It took the tragic earthquake in Japan to halt a historic first quarter rally in U.S. fed cattle prices. As horrific as the earthquake and tsunami were, they are unlikely to have much impact on U.S. beef or pork exports. In fact, early talk was for a possible spike in shipments in April as Japanese retailers and others start to replenish depleted supplies.
None of this mattered to futures traders in the two sessions after the earthquake. They sold both live cattle and lean hog contracts heavily. The latter suffered the bigger setbacks. But nearly all live cattle futures closed down their daily limit of 300 points the second day, which meant the April contract fell 362 points over the two days to $113.50. This caused cattle feeders to sell cattle at $114-115 per cwt., $3-4 lower than the week before.
Live cattle prices prior to the reversal had defied gravity with a $13.58 per cwt rally from the start of February to mid-March. In just six weeks, average prices went from $104.31 to $117.89, setting new all-time weekly records four weeks in a row. All boats rise in such a tide and thus prices for fed steers and heifers in Western Canada increased around C$5 per cwt. as well the second week of March. Steers averaged C$108.95 while heifers averaged C$108.39. While Canadian cattle feeders would have liked to see a much narrower basis between their prices and U.S. prices, they benefited from the remarkable rally in the U.S. in two ways. Domestic prices increased and cattle feeders who shipped cattle south got much more money than anticipated.
Much was made of the rally being driven by stronger domestic and export demand. After recording a record year in 2010 in value terms ($4.08 billion), beef exports in January increased 24 per cent in volume and 43 per cent in value from January 2010. While impressive, it’s worth remembering that exports account for only 11 per cent of total U.S. beef production. So an improvement in domestic demand, mostly at retail, was arguably much more significant. January retail prices in USDA’s All Beef series increased 3.4 per cent in January from December and likely increased by a similar amount in February.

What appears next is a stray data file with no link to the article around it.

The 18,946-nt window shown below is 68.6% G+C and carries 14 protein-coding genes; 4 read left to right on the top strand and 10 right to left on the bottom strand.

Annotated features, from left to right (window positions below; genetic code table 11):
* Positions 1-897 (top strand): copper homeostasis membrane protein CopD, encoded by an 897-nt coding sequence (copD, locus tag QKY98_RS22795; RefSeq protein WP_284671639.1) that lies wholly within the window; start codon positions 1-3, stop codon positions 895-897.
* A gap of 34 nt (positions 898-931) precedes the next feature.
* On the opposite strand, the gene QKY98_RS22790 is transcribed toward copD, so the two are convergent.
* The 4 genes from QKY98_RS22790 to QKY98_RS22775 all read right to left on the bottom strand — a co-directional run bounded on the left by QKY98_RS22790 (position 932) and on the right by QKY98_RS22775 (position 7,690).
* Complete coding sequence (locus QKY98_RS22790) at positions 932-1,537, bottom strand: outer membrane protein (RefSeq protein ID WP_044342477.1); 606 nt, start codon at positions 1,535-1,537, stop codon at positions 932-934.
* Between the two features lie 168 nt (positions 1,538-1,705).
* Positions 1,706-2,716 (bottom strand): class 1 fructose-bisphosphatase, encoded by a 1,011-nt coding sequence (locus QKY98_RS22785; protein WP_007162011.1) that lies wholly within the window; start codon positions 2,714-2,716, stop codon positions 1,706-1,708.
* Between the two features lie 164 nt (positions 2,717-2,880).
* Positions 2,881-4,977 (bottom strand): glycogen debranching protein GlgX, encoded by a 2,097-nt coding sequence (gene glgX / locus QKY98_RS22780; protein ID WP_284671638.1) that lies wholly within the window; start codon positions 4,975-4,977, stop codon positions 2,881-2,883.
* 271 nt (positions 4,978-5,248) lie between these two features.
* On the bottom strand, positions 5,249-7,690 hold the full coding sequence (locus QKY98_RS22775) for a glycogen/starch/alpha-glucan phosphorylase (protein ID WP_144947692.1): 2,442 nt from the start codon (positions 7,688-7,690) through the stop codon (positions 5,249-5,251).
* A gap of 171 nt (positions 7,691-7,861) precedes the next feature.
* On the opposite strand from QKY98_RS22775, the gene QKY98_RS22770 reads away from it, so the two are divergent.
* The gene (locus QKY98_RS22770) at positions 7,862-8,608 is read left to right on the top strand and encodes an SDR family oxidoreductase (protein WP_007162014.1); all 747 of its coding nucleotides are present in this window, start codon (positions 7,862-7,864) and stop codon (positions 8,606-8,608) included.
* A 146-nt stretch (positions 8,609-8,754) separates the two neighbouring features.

Another key factor was that the supply of market-ready cattle in February and March was tighter than expected. The large number of lightweight cattle placed in feedlots last fall pushed cattle on feed inventories well above last year (up 5.6 per cent on February 1). This lulled some people into thinking that market-ready supplies were larger than they were. In addition, a severe bout of winter weather reduced carcass weights. So packers harvested more fed cattle in February and early March than expected, and paid dearly for them.
Given the impact of Japan’s disaster on the live cattle market last month, it’s difficult to forecast the market’s direction in the next month. But unless something even more catastrophic occurs in Japan, U.S. beef sales there should be little affected. Japan in 2010 represented 15.7 per cent of total U.S. beef exports in value and 11.7 per cent in volume. Exports to Japan in January rose nearly 70 per cent in both volume and value from a year earlier. The destruction in northern Japan was truly horrific. But the rest of the country was undamaged, and Japan’s economy remains robust. Early reports suggested the disaster might disrupt export trade in beef and pork for a few weeks but that there might then be a surge in orders as Japan rebuilds its stocks. The tragedy though was a vivid reminder as to how unforeseen outside events can sometimes derail the strongest of livestock markets.
Unless something even more catastrophic occurs in Japan, U.S. beef sales there should be little impacted